SGMA IMPLEMENTATION: Briefing on the Water Available for Replenishment Report

DWR’s Jim Wieking briefs California Water Commission on the report concept and what’s in it; also an update on the Water Storage Investment Program

At the March meeting of the California Water Commission, Jim Wieking from the Department of Water Resource’s Division of Statewide Integrated Water Management briefed the Commissioners on the Water Available for Replenishment Report (WAFR).

The Department of Water Resources was directed to prepare the report in the Sustainable Groundwater Management Act legislation.  Mr. Wieking noted that there are only two one-sentence mentions of  ‘water available for replenishment’ in the legislation:  The first sentence is explicit for the report itself, instructed the Department to produce a report published on the internet website that represents the Department’s best estimate, based on available information of water available for replenishment in the state.  The second sentence is in the description of Groundwater Sustainability Agencies, where GSAs are going to be required in their groundwater sustainability plans to provide a description of surface water supply used or available for use for groundwater recharge.  “These are real similar initiatives,” said Mr. Wieking.  “One for the state, and the other for the groundwater sustainability agencies on a more local or regional level.”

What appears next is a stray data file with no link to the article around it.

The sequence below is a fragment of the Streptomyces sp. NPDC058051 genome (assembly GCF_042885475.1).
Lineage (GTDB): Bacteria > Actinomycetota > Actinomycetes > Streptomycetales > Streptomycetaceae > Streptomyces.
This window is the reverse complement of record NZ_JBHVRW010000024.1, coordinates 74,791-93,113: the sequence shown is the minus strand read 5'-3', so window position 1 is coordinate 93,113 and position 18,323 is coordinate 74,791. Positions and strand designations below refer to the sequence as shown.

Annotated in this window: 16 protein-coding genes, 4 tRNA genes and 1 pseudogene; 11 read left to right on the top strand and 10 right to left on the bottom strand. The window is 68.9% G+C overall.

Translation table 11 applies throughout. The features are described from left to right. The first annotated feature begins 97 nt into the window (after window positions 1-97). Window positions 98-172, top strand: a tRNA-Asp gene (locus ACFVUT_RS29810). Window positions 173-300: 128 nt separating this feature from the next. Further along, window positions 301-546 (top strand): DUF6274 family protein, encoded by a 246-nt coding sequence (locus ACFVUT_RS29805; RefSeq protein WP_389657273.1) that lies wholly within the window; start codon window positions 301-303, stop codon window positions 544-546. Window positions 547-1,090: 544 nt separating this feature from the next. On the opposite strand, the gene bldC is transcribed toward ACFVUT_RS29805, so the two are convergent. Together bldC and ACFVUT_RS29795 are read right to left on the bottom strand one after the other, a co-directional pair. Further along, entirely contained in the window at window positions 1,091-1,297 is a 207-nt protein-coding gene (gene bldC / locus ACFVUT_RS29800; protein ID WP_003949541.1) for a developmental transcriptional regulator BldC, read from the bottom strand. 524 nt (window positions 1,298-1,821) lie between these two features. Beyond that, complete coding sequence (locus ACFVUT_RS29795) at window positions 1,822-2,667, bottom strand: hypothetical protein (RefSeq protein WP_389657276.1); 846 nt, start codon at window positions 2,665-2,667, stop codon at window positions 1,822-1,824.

In his presentation, Mr. Wieking said he would provide a background on how the concept for the report was developed as well as some information about what’s in the report.  “What we wanted to be able to do is provide a little bit of both something to meet the first legislative direction and provide some estimates on a statewide level, which is more of a conceptual effort,” he said.  “But we also wanted to acknowledge that GSAs locally will be working on project level analysis, and so we wanted to provide a little bit of direction and guidance in terms of thinking about water available for replenishment.

One of the conclusions they came to was that in order to get to replenishment, there are generally two project or management actions needed: One project or management action that makes water available first, and another project or management action that facilitates replenishment.  They also recognized that projects or management actions can be developed locally, regionally, or even statewide.